Series | Lockdown

Lockdown, Day 45

Lockdown, Day 45

with Prem Rawat
Date: May 04, 2020
“Peace isn’t the absence of war; peace is the absence of war within inside of us.”— Prem Rawat Prem Rawat’s daily “Lockdown” videos highlight his talks and how his Peace Education Program helps people discover personal peace. Stay tuned for details on how you’ll be able to join Prem virtually in the program soon.

View all released episodes of "Lockdown" under the Series tab.

 

SRI LANKA

MANOHARAN RAMANATHAN

PEP Facilitator in Sri Lanka

Manoharan Ramathan

The government of Sri Lanka had offered us to do this Peace Education for the ex-combatants. The government are interested in getting the reconciliation part of it done on a national level—and the UN is supporting them.

Onscreen text:

SELVANAYAKI SEBASTIAMPILLAL

Ex-Combatant – Sri Lanka

Selvanayaki Sebastiampillal: [female, translated]

This is very essential for our life. I realized instead of searching for peace here and there, that there is peace within me and there is a way to feel the peace.

Manoharan Ramathan:

We are also having these events in Jaffna University. Initially there was a question mark in the Jaffna University students. They thought, “Peace, it must be a boring subject,” you know?

And once they completed, they became so happy about it—and they start telling the other students about this Peace Education. And the second batch, we had 285 who completed the ten classes of Peace Education.

Onscreen text:

SAPNA BANUN

Student – University of Jaffna

Sapna Banun:

Without looking outside to find who we are, we must find answers within ourselves. Then only we can be successful and that is the message given here. When we understand this properly, our self-confidence and peace can be found easily.

Onscreen text:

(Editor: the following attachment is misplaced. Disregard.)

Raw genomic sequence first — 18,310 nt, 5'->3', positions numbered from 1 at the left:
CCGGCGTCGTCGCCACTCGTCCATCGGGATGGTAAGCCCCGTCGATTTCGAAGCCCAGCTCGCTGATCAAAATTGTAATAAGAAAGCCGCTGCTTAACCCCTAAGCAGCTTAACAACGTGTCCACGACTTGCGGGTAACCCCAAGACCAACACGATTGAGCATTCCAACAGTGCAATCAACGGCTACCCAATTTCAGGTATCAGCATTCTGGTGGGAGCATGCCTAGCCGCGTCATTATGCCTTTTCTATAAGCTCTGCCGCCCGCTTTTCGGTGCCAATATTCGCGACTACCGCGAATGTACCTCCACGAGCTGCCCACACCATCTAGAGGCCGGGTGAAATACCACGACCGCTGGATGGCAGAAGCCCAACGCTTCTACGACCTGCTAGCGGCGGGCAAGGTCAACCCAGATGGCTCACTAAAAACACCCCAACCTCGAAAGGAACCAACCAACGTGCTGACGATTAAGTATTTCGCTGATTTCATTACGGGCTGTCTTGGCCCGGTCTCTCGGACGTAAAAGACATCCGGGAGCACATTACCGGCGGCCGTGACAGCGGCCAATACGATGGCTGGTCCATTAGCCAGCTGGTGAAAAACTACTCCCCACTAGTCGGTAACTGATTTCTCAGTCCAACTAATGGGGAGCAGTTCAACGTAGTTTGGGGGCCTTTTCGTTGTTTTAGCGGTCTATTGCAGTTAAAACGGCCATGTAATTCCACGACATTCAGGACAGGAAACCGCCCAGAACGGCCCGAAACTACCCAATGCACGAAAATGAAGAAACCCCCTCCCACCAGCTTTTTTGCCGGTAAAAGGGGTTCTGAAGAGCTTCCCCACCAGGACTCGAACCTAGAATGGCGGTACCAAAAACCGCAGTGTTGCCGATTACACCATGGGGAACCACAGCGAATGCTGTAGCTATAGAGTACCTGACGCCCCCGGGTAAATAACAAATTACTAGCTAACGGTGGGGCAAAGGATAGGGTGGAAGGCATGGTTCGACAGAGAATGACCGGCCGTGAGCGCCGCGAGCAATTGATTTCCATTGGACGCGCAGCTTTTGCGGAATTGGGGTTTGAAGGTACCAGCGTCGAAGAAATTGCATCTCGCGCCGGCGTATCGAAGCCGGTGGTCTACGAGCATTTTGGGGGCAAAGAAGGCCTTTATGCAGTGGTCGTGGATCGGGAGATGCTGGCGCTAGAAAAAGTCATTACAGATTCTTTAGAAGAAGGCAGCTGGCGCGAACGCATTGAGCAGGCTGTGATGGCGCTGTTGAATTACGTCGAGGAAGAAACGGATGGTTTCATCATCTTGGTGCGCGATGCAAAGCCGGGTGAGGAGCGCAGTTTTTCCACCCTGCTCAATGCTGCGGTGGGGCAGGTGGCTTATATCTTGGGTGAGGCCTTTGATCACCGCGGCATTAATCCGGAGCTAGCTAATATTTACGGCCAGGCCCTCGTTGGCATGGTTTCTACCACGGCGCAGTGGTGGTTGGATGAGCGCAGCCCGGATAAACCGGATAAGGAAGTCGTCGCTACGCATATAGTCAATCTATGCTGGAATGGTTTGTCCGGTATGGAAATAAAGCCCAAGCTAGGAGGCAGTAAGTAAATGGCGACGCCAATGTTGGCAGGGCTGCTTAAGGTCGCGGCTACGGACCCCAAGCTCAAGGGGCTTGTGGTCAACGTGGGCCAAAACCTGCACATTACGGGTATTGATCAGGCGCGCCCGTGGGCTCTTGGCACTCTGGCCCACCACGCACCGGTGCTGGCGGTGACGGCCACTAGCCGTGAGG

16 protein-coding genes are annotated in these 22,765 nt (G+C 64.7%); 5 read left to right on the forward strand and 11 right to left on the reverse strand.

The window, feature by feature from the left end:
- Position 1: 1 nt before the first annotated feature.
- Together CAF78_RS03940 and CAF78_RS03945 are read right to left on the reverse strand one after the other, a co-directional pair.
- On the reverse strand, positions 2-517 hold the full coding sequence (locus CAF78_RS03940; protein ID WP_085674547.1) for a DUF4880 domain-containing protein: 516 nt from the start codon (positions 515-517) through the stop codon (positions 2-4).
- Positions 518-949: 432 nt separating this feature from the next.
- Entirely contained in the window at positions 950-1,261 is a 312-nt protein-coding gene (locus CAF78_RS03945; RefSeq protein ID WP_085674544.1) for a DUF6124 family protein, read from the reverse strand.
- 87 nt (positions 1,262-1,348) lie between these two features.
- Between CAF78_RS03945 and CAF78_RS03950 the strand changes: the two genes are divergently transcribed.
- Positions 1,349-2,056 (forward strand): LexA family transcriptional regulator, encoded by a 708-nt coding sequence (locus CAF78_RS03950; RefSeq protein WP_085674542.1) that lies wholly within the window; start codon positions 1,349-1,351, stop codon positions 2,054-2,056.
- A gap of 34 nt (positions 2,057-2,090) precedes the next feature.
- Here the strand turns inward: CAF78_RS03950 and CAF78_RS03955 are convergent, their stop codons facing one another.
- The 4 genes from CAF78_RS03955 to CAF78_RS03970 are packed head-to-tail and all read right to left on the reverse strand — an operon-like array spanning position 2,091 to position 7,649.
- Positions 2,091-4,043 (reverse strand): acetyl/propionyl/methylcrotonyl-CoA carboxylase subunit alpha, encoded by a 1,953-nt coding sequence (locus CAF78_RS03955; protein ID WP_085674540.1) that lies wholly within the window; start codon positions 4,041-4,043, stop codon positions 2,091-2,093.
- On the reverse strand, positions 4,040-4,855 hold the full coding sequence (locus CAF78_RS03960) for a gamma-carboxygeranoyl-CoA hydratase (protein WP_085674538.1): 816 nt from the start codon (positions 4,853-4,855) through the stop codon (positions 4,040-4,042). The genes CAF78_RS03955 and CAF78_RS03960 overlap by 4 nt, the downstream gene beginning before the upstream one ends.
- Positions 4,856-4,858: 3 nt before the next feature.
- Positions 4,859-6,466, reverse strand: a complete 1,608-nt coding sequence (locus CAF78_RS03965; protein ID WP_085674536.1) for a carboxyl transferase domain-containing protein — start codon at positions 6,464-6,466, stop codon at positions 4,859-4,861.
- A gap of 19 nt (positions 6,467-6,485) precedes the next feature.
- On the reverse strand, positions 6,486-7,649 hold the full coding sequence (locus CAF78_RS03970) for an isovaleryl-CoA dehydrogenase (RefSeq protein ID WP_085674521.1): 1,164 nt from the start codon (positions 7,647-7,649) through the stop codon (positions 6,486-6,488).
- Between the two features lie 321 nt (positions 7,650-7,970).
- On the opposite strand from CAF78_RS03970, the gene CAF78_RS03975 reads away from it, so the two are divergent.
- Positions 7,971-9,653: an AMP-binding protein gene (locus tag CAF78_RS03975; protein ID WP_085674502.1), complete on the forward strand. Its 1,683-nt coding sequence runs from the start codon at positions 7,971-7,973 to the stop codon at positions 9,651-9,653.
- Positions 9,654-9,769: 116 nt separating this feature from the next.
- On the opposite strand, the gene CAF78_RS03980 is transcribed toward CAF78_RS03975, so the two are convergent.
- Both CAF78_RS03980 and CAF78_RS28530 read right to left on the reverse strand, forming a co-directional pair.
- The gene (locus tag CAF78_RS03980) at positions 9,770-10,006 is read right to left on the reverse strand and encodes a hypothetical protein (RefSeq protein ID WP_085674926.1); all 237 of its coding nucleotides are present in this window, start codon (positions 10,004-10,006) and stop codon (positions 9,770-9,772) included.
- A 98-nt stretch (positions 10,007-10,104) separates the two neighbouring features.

Video content courtesy of The Prem Rawat Foundation

Onscreen text:

NEWS 1st Interview

COLOMBO, SRI LANKA

SONALI WANIGABADUGE NEWS ANCHOR

Interviewer:

Good evening and welcome. Our guest today is a gentleman who has addressed over five million people in over fifty countries. I’m happy to introduce Mr. Prem Rawat, global Peace Ambassador—good evening and welcome. It’s fantastic having you here in Sri Lanka.

Prem Rawat:

Thank you for having me here; it’s a pleasure.

Interviewer:

Mr. Rawat, for our Sri Lankan audiences watching us right now, could you elaborate on this term, “global Peace Ambassador,” since peace is really of the essence, especially in the current context in the world?

Onscreen text:

PREM RAWAT GLOBAL PEACE AMBASSADOR

Prem Rawat:

Well, a lot of people, of course, refer to me as the “Peace Ambassador”; I refer to everybody else as a Peace Ambassador. Because, in this world, in these circumstances that we live in today, peace is incredibly important—and peace has always been important, but the necessity of peace is more and more being recognized by people around the world.

Because people don’t want to be torn apart; people don’t want to be in a situation where they’re constantly worried about “how things are going to be tomorrow.” But they want to be content; they want progress; they want to become successful. And peace is something that is within inside of them.